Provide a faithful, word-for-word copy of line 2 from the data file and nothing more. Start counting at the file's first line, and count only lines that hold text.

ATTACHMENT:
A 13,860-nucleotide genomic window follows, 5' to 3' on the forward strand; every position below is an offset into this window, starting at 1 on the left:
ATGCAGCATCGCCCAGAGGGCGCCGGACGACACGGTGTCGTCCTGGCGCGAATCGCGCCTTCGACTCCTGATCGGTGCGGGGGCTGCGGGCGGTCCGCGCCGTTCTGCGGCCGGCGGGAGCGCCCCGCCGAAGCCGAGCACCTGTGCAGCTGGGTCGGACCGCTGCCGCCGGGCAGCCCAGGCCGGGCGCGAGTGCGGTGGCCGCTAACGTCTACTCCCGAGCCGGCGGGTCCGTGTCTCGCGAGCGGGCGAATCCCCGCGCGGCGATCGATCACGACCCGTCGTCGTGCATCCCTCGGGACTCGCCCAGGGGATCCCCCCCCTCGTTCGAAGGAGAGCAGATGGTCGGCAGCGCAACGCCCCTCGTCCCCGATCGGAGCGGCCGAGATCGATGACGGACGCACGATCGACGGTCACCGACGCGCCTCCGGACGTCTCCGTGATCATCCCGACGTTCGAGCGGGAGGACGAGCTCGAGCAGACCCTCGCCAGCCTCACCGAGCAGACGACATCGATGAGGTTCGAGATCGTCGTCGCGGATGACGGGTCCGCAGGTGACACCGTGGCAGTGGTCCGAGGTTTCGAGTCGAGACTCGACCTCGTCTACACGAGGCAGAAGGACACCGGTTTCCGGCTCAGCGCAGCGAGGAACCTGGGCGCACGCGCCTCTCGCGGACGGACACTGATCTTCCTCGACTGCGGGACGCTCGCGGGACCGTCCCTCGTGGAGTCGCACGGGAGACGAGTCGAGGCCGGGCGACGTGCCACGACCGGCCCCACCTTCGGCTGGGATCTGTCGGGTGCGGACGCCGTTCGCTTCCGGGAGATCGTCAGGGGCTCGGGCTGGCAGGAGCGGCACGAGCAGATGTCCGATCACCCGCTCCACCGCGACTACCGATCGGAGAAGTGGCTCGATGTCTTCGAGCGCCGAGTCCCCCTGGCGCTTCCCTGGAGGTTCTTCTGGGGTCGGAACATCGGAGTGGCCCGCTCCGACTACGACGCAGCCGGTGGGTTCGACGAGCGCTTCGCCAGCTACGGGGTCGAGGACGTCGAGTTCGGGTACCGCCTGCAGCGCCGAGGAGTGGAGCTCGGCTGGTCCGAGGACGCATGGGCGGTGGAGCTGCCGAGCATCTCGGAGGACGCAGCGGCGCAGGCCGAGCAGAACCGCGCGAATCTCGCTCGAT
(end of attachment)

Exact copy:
ATGCAGCATCGCCCAGAGGGCGCCGGACGACACGGTGTCGTCCTGGCGCGAATCGCGCCTTCGACTCCTGATCGGTGCGGGGGCTGCGGGCGGTCCGCGCCGTTCTGCGGCCGGCGGGAGCGCCCCGCCGAAGCCGAGCACCTGTGCAGCTGGGTCGGACCGCTGCCGCCGGGCAGCCCAGGCCGGGCGCGAGTGCGGTGGCCGCTAACGTCTACTCCCGAGCCGGCGGGTCCGTGTCTCGCGAGCGGGCGAATCCCCGCGCGGCGATCGATCACGACCCGTCGTCGTGCATCCCTCGGGACTCGCCCAGGGGATCCCCCCCCTCGTTCGAAGGAGAGCAGATGGTCGGCAGCGCAACGCCCCTCGTCCCCGATCGGAGCGGCCGAGATCGATGACGGACGCACGATCGACGGTCACCGACGCGCCTCCGGACGTCTCCGTGATCATCCCGACGTTCGAGCGGGAGGACGAGCTCGAGCAGACCCTCGCCAGCCTCACCGAGCAGACGACATCGATGAGGTTCGAGATCGTCGTCGCGGATGACGGGTCCGCAGGTGACACCGTGGCAGTGGTCCGAGGTTTCGAGTCGAGACTCGACCTCGTCTACACGAGGCAGAAGGACACCGGTTTCCGGCTCAGCGCAGCGAGGAACCTGGGCGCACGCGCCTCTCGCGGACGGACACTGATCTTCCTCGACTGCGGGACGCTCGCGGGACCGTCCCTCGTGGAGTCGCACGGGAGACGAGTCGAGGCCGGGCGACGTGCCACGACCGGCCCCACCTTCGGCTGGGATCTGTCGGGTGCGGACGCCGTTCGCTTCCGGGAGATCGTCAGGGGCTCGGGCTGGCAGGAGCGGCACGAGCAGATGTCCGATCACCCGCTCCACCGCGACTACCGATCGGAGAAGTGGCTCGATGTCTTCGAGCGCCGAGTCCCCCTGGCGCTTCCCTGGAGGTTCTTCTGGGGTCGGAACATCGGAGTGGCCCGCTCCGACTACGACGCAGCCGGTGGGTTCGACGAGCGCTTCGCCAGCTACGGGGTCGAGGACGTCGAGTTCGGGTACCGCCTGCAGCGCCGAGGAGTGGAGCTCGGCTGGTCCGAGGACGCATGGGCGGTGGAGCTGCCGAGCATCTCGGAGGACGCAGCGGCGCAGGCCGAGCAGAACCGCGCGAATCTCGCTCGAT